A Framework for Vulnerability Analysis in Sustainability Science. Turner, B. L.; Kasperson, R. E.; Matson, P. A.; McCarthy, J. J.; Corell, R. W.; Christensen, L.; Eckley, N.; Kasperson, J. X.; Luers, A.; Martello, M. L.; Polsky, C.; Pulsipher, A.; and Schiller, A. 100(14):8074–8079.
A Framework for Vulnerability Analysis in Sustainability Science [link]Paper  doi  abstract   bibtex   
Global environmental change and sustainability science increasingly recognize the need to address the consequences of changes taking place in the structure and function of the biosphere. These changes raise questions such as: Who and what are vulnerable to the multiple environmental changes underway, and where? Research demonstrates that vulnerability is registered not by exposure to hazards (perturbations and stresses) alone but also resides in the sensitivity and resilience of the system experiencing such hazards. This recognition requires revisions and enlargements in the basic design of vulnerability assessments, including the capacity to treat coupled human-environment systems and those linkages within and without the systems that affect their vulnerability. A vulnerability framework for the assessment of coupled human-environment systems is presented.
@article{turnerFrameworkVulnerabilityAnalysis2003,
  title = {A Framework for Vulnerability Analysis in Sustainability Science},
  author = {Turner, B. L. and Kasperson, Roger E. and Matson, Pamela A. and McCarthy, James J. and Corell, Robert W. and Christensen, Lindsey and Eckley, Noelle and Kasperson, Jeanne X. and Luers, Amy and Martello, Marybeth L. and Polsky, Colin and Pulsipher, Alexander and Schiller, Andrew},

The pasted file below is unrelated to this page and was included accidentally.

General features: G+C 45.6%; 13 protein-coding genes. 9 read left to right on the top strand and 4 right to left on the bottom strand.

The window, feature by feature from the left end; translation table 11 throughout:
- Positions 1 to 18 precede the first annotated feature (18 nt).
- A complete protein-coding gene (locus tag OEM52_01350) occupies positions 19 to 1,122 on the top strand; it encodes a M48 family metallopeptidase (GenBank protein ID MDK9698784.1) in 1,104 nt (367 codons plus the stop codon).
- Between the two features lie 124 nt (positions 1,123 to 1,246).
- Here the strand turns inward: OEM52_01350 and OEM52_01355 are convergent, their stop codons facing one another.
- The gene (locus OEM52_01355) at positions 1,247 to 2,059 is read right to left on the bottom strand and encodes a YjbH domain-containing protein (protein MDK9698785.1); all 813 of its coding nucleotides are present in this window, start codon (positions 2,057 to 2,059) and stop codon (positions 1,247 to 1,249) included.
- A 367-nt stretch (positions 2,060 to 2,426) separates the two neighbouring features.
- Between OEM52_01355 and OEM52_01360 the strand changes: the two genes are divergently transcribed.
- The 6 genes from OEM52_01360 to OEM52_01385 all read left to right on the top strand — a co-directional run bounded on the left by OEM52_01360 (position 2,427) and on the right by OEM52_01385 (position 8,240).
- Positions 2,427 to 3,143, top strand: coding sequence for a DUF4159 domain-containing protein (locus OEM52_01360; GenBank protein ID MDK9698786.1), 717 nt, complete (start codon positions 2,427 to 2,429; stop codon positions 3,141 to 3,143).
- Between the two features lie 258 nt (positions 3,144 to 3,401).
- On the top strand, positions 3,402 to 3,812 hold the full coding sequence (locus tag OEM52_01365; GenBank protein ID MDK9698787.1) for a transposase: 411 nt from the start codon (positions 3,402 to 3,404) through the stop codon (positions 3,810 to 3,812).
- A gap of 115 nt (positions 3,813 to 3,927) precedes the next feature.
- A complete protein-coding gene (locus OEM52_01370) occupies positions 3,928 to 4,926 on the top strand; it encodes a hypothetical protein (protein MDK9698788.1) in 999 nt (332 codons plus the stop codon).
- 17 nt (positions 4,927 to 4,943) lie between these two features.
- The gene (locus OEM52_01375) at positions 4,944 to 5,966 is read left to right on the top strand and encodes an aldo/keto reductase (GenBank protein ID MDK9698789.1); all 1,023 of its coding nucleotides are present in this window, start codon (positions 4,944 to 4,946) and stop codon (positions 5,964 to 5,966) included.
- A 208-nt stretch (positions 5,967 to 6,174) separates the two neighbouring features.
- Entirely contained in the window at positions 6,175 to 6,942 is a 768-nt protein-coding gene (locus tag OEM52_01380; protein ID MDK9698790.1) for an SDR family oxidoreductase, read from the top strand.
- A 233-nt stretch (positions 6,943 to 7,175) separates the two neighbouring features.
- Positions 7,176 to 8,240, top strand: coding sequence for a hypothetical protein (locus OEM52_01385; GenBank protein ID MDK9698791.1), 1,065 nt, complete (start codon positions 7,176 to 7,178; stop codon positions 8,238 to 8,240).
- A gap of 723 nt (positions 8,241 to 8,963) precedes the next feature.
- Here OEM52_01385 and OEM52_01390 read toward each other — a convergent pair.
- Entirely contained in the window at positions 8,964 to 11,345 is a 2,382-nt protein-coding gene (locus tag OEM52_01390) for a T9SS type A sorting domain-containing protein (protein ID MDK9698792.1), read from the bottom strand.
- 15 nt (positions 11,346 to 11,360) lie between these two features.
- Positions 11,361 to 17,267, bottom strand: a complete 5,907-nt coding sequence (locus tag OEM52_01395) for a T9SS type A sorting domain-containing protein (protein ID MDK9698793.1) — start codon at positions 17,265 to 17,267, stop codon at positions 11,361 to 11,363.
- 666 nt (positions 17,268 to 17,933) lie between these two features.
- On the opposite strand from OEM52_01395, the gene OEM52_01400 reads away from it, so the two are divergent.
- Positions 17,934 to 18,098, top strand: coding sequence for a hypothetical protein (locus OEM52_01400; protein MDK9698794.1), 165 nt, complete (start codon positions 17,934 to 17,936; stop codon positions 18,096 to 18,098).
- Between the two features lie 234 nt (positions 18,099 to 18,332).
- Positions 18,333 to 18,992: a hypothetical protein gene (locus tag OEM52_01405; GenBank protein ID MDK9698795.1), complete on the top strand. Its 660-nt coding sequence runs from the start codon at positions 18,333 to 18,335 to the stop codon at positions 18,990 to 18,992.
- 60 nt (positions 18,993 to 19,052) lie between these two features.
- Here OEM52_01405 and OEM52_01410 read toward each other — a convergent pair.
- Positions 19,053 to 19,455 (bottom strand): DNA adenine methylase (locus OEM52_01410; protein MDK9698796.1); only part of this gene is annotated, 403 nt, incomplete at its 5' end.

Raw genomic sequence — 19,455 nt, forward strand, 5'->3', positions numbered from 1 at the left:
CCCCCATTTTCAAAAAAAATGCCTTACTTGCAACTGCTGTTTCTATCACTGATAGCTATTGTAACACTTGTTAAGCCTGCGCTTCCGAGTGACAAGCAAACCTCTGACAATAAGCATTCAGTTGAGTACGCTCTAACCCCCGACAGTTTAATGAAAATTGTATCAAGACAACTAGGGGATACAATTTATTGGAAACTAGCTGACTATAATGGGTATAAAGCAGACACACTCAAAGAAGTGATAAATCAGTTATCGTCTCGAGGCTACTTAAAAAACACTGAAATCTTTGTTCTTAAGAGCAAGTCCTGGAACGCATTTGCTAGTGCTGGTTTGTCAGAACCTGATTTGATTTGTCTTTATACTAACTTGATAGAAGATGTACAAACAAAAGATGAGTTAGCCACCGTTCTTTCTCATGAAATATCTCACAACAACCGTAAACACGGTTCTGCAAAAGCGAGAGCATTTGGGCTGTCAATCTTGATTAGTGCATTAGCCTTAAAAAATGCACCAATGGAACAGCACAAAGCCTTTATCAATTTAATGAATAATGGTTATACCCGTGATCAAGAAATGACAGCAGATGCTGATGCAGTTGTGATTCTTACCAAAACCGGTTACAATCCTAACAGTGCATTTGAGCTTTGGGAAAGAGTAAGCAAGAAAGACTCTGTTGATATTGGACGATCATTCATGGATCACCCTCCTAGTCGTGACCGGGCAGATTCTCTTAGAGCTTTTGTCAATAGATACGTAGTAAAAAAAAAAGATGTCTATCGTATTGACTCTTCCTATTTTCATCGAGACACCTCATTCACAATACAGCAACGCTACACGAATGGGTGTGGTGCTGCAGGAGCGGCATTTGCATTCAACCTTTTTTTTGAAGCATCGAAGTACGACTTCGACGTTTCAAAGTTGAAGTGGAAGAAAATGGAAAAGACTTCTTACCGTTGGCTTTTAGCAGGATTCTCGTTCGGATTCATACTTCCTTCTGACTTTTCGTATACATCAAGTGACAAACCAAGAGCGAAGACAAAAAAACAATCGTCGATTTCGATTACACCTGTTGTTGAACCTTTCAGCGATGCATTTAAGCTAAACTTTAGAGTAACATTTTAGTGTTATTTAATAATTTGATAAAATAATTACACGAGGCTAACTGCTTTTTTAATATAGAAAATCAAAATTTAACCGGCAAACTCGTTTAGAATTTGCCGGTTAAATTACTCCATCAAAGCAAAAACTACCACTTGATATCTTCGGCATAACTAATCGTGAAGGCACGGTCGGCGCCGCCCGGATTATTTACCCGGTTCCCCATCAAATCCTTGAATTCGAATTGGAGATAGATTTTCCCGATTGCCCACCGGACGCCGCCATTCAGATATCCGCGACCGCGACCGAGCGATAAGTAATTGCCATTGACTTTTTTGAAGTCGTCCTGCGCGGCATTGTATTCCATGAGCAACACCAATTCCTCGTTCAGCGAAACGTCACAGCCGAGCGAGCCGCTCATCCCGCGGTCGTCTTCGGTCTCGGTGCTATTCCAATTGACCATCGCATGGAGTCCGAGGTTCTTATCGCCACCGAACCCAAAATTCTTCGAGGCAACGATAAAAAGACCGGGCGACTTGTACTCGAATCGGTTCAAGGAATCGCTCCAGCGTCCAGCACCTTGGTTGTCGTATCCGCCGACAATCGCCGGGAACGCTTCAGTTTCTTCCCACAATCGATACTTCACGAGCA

date = {2003-07},
  journaltitle = {Proceedings of the National Academy of Sciences},
  volume = {100},
  pages = {8074--8079},
  issn = {1091-6490},
  doi = {10.1073/pnas.1231335100},
  url = {https://doi.org/10.1073/pnas.1231335100},
  abstract = {Global environmental change and sustainability science increasingly recognize the need to address the consequences of changes taking place in the structure and function of the biosphere. These changes raise questions such as: Who and what are vulnerable to the multiple environmental changes underway, and where? Research demonstrates that vulnerability is registered not by exposure to hazards (perturbations and stresses) alone but also resides in the sensitivity and resilience of the system experiencing such hazards. This recognition requires revisions and enlargements in the basic design of vulnerability assessments, including the capacity to treat coupled human-environment systems and those linkages within and without the systems that affect their vulnerability. A vulnerability framework for the assessment of coupled human-environment systems is presented.},
  keywords = {*imported-from-citeulike-INRMM,~INRMM-MiD:c-3682304,array-of-factors,climate-change,complexity,environment-society-economy,natural-hazards,sustainability,vulnerability},
  number = {14}
}
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